Facebook Patent Tracks Users in Real World via Facial Recognition Technology
According to a patent filled by world’s biggest social media company back in November 2017, Facebook looks to profit off its users by tracking them in the real world using facial recognition technology. How does it work? Well, it’s pretty simple: since we’re uploading our lives on social media, including pictures and videos of ourselves and our families, pets, our latest acquisitions/gear or whatever, Facebook already has a huge data-base of people’s faces and their favorite stuff.
Now, the new patent shows that Facebook is contemplating the idea of tracking you in stores, by matching your face to your social-media account, i.e. it will make money off your face. The technology analyzes your friends, among other things, and creates a trust level to customers. Trustworthy customers are to be granted special treatment, such as privileged access to certain products. Facebook filled another patent that uses checkout counters cameras to capture your face, then match it to your Facebook account, with the “end game” being a message sent to confirm the purchase.
Everything Facebook is doing is pointing to the company’s desire to expand its biometric data collection, in order to use it together with facial recognition technology in the near future for various purposes, such as identifying people remotely by name without their consent nor knowledge, either to enable Orwellian (or Chinese-like) mass surveillance or to catch criminals. Other tech giants filled facial recognition patent applications, the likes of Google, Amazon and Microsoft.
Jennifer Lynch, who is a senior staff attorney with EFF (Electronic Frontiers Foundation) was quoted as saying:
“Facebook tries to explain their practices in ways that make Facebook look like the good guy, that they are somehow protecting your privacy. But it doesn’t get at the fact that they are scanning every photo.”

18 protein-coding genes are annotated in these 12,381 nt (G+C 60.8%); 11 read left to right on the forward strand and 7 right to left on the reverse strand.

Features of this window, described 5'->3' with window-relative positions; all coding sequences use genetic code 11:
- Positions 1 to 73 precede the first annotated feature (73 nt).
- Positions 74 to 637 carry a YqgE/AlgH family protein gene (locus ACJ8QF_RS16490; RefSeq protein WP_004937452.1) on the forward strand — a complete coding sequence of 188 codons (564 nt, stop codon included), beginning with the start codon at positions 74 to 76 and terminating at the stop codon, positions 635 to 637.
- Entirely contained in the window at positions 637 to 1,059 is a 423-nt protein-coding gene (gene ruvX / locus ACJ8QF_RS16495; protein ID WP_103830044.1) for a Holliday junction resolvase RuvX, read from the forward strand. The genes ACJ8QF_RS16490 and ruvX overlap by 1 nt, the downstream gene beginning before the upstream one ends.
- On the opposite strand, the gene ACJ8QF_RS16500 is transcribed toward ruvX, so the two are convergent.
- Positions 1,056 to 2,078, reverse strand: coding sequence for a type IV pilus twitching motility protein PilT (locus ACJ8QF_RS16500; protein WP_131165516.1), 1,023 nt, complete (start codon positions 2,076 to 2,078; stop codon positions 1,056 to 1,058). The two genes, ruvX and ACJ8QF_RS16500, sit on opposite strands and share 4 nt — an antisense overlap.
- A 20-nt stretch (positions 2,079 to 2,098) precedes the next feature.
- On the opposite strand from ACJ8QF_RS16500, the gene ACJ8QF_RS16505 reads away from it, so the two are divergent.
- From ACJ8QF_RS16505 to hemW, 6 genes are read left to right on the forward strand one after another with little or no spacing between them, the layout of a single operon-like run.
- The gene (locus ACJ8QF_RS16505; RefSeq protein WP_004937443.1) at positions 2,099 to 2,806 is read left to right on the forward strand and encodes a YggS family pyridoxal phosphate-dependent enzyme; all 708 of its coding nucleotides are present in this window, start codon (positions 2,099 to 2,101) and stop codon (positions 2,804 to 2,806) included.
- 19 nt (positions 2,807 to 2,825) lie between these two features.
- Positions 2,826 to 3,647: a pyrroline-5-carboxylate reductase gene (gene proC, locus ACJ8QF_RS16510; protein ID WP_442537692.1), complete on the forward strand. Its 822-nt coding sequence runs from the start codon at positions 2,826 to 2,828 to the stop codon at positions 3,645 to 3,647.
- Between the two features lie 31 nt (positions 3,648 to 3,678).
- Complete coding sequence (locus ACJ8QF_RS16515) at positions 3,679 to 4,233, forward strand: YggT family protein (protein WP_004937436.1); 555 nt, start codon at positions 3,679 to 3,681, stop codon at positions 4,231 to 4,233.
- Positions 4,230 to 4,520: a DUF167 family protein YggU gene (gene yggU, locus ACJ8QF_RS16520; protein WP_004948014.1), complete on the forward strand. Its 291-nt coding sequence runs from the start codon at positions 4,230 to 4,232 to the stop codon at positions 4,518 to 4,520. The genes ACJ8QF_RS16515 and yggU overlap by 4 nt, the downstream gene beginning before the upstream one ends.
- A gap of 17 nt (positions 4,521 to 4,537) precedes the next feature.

Here’s another hint of the brave new world dawning upon us: there’s a technology out there called RF-Pose, developed by MIT, which also uses AI to identify/track the movements and postures of people through solid walls by analyzing radio waves which are bounced off people’s bodies, just like a regular radar does.
By using this combination of visual data and AI to see through walls, we can enable better scene understanding and smarter environments to live safer, more productive lives. – Mingmin Zhao, Lead Researcher
They clearly are useful for law enforcement. But just because they are useful doesn’t mean they should be unregulated by the law…If police wanted to enter my home to conduct search or make an arrest, it has always been clear they would have to get a warrant from a judge first because the home is the most private place we have. – Nathan Wessler, Staff Attorney at the American Civil Liberties Union (ACLU)
We don’t doubt for a moment that the rise of increasingly sophisticated and invasive search technologies will invite us to venture down this way again — and soon. – Judges Official Statement on Police Radars